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Published: August 28, 2006

 
 

The Best Decisions Are Clustered

But if a supplier has the wherewithal to provide maintenance services to multiple, geographically dispersed locations and offers a significant discount for doing so, then the risks associated with the decision are escalated: The discount would be forfeited if each plant chose its own maintenance supplier.

Furthermore, since a multiplant contract would affect more than one plant, the scope of the decision has also increased. Consequently, a “high-risk, broad scope” cluster — at the level of territory, country, or even region — would be the best option for making the decision.

We recently applied the decision cluster approach to a global nongovernmental organization. (See Exhibit 1.) We developed decision clusters based in part on who had the right information and incentives to make each type of decision well. For example, a decision such as the selection of future project sites within a country would affect only a single office, and was relatively low risk and narrow in scope. This category of decision could be made at the local operating unit level, since there was little in the way of organizational perspective or risk protection to be gained by involving global headquarters.

But other decisions, such as an investment in a organization-wide project management information system, would alter activities in virtually every location. These decisions required broader oversight that only global management could provide.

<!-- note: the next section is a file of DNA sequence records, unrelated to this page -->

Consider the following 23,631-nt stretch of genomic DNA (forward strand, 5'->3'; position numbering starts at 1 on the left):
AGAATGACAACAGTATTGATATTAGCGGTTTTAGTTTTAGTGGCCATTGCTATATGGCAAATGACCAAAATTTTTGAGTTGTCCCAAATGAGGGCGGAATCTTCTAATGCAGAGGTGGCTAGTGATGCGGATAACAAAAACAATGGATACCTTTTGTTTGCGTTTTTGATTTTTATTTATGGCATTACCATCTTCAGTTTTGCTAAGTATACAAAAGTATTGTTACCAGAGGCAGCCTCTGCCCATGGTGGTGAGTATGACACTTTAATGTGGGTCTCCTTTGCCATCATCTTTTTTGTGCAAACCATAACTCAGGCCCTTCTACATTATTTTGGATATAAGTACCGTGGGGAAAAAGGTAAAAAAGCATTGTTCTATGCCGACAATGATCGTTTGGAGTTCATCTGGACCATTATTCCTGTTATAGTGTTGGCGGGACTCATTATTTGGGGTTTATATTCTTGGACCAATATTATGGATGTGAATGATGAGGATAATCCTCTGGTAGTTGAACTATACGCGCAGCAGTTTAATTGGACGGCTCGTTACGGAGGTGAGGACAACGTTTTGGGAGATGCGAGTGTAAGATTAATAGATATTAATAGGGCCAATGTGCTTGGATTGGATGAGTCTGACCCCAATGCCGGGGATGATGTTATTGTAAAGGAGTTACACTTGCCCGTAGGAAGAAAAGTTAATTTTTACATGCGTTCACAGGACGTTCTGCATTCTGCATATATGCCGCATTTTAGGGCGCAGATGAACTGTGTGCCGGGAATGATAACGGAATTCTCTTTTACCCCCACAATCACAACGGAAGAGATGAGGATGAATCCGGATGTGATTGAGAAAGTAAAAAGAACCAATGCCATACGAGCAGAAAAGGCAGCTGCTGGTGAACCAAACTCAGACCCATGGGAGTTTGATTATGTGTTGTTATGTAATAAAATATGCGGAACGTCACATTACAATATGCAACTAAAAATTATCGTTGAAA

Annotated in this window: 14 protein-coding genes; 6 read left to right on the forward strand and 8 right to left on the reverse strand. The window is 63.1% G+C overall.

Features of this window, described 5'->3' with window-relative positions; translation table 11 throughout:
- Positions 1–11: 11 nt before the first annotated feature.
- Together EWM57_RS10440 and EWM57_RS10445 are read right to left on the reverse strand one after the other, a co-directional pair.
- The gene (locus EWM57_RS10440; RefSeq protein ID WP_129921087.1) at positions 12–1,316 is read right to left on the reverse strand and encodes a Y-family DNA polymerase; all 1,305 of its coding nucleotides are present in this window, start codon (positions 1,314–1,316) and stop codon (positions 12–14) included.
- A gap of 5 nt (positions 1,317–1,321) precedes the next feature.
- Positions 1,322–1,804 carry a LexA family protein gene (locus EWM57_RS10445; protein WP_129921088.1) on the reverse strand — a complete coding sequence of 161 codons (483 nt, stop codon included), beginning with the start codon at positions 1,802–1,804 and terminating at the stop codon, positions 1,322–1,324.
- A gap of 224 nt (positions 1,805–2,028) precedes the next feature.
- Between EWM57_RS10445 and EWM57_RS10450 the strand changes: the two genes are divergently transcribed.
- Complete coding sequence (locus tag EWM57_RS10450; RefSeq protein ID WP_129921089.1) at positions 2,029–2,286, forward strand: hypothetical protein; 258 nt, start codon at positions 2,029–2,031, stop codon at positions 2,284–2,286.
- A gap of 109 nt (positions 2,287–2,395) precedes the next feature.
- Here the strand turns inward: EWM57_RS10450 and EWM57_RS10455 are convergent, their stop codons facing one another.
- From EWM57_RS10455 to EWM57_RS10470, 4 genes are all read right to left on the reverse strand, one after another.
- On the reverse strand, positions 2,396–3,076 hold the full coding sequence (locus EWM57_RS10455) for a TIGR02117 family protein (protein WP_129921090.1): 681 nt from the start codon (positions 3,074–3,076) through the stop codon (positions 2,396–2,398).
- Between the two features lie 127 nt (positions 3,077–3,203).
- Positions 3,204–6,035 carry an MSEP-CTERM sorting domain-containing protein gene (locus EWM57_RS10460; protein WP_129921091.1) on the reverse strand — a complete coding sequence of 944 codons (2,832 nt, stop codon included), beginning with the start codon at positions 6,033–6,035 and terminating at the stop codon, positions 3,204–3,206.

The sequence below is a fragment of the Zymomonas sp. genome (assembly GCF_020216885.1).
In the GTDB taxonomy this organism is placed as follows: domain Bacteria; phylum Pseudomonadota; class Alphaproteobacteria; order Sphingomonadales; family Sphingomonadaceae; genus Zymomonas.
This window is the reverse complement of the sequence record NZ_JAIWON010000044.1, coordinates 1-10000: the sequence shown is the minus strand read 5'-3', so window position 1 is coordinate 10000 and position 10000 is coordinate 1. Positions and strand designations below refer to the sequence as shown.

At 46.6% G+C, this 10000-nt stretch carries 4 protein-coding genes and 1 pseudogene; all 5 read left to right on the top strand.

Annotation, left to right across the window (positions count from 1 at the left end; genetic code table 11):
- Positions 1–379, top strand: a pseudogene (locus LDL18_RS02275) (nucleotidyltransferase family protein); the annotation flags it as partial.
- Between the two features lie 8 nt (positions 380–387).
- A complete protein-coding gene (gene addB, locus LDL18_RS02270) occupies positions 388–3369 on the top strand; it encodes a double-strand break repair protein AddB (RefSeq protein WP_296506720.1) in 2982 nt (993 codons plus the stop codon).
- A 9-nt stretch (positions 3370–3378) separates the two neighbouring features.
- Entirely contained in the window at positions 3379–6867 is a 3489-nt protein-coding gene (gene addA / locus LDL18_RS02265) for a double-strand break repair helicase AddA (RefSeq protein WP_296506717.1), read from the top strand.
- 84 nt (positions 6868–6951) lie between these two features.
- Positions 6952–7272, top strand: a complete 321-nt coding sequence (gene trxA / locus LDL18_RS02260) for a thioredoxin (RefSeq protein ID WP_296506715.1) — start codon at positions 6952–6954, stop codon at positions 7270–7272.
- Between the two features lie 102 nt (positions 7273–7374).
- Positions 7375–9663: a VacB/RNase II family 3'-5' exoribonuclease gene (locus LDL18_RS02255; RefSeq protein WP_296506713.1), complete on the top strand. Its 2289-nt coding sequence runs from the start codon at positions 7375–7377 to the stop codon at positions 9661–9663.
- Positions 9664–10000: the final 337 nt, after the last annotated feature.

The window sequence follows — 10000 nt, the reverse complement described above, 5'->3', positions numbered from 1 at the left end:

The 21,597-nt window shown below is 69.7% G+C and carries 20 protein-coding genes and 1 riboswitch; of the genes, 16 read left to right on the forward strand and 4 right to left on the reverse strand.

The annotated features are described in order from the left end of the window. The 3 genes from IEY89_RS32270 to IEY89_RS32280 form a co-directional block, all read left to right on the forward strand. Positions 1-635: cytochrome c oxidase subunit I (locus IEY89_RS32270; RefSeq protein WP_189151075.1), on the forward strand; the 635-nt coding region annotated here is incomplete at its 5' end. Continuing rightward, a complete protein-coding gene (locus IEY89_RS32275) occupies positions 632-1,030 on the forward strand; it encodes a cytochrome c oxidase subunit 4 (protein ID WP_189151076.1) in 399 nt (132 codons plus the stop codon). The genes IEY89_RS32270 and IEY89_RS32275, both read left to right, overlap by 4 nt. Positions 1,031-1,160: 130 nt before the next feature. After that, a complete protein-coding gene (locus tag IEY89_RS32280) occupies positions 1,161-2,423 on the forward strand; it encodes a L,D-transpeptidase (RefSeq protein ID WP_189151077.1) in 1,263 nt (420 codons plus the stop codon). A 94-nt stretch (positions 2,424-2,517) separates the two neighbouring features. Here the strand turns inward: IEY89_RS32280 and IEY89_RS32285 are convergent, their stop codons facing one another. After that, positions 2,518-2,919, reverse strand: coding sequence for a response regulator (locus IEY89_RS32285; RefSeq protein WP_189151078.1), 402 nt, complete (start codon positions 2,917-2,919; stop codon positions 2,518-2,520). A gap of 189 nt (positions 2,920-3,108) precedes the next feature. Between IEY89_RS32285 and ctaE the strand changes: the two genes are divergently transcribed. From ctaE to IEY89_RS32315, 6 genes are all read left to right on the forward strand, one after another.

The cluster approach ensured that decisions were assigned to people who had appropriate information and perspective. By articulating the logic behind the decision-making clout of each cluster of people, this method manages the changing dynamics of the business environment much more effectively than a decision inventory alone.

Author Profiles:


Matt Calderone ([email protected]) is a senior associate with Booz Allen Hamilton in New York. He specializes in organizational transformation, people issues, and change management.

Karla Martin ([email protected]) is a principal with Booz Allen Hamilton in San Francisco. Her work focuses on the role of organization in driving growth and reducing complexity, and on change management.

Decio Mendes ([email protected]) is a senior associate with Booz Allen Hamilton in New York. He works with clients to improve organizational effectiveness and operations efficiency.

Also contributing to this article were Booz Allen Hamilton Senior Associate Chris Click, Senior Associate Elizabeth Powers, and Associate Michelle Vandebraak.
 
 
 
 
 
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